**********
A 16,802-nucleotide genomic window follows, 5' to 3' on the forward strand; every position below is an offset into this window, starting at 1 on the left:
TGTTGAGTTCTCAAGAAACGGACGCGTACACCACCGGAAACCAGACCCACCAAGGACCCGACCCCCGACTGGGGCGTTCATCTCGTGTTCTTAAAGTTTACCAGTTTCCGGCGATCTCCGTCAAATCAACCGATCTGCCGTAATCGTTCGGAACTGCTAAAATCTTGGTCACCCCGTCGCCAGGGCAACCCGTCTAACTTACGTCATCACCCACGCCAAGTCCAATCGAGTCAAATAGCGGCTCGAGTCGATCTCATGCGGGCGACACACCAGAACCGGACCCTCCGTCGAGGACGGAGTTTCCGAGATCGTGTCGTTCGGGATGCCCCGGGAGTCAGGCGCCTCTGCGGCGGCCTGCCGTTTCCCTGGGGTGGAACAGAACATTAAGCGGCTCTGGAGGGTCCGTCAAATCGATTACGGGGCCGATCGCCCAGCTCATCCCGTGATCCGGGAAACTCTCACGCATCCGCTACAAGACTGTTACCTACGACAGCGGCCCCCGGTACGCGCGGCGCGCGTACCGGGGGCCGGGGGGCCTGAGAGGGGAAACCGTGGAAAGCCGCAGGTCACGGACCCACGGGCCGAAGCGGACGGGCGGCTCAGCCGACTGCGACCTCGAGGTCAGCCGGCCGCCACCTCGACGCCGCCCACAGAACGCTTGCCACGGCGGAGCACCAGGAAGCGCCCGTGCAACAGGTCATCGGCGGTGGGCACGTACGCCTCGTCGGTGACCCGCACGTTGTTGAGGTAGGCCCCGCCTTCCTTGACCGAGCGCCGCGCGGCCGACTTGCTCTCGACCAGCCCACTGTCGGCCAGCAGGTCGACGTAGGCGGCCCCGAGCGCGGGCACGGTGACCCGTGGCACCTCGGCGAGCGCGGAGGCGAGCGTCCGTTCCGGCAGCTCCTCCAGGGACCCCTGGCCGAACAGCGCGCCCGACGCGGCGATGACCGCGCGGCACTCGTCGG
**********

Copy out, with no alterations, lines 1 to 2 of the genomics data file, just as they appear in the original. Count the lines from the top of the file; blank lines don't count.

A 16,802-nucleotide genomic window follows, 5' to 3' on the forward strand; every position below is an offset into this window, starting at 1 on the left:
TGTTGAGTTCTCAAGAAACGGACGCGTACACCACCGGAAACCAGACCCACCAAGGACCCGACCCCCGACTGGGGCGTTCATCTCGTGTTCTTAAAGTTTACCAGTTTCCGGCGATCTCCGTCAAATCAACCGATCTGCCGTAATCGTTCGGAACTGCTAAAATCTTGGTCACCCCGTCGCCAGGGCAACCCGTCTAACTTACGTCATCACCCACGCCAAGTCCAATCGAGTCAAATAGCGGCTCGAGTCGATCTCATGCGGGCGACACACCAGAACCGGACCCTCCGTCGAGGACGGAGTTTCCGAGATCGTGTCGTTCGGGATGCCCCGGGAGTCAGGCGCCTCTGCGGCGGCCTGCCGTTTCCCTGGGGTGGAACAGAACATTAAGCGGCTCTGGAGGGTCCGTCAAATCGATTACGGGGCCGATCGCCCAGCTCATCCCGTGATCCGGGAAACTCTCACGCATCCGCTACAAGACTGTTACCTACGACAGCGGCCCCCGGTACGCGCGGCGCGCGTACCGGGGGCCGGGGGGCCTGAGAGGGGAAACCGTGGAAAGCCGCAGGTCACGGACCCACGGGCCGAAGCGGACGGGCGGCTCAGCCGACTGCGACCTCGAGGTCAGCCGGCCGCCACCTCGACGCCGCCCACAGAACGCTTGCCACGGCGGAGCACCAGGAAGCGCCCGTGCAACAGGTCATCGGCGGTGGGCACGTACGCCTCGTCGGTGACCCGCACGTTGTTGAGGTAGGCCCCGCCTTCCTTGACCGAGCGCCGCGCGGCCGACTTGCTCTCGACCAGCCCACTGTCGGCCAGCAGGTCGACGTAGGCGGCCCCGAGCGCGGGCACGGTGACCCGTGGCACCTCGGCGAGCGCGGAGGCGAGCGTCCGTTCCGGCAGCTCCTCCAGGGACCCCTGGCCGAACAGCGCGCCCGACGCGGCGATGACCGCGCGGCACTCGTCGG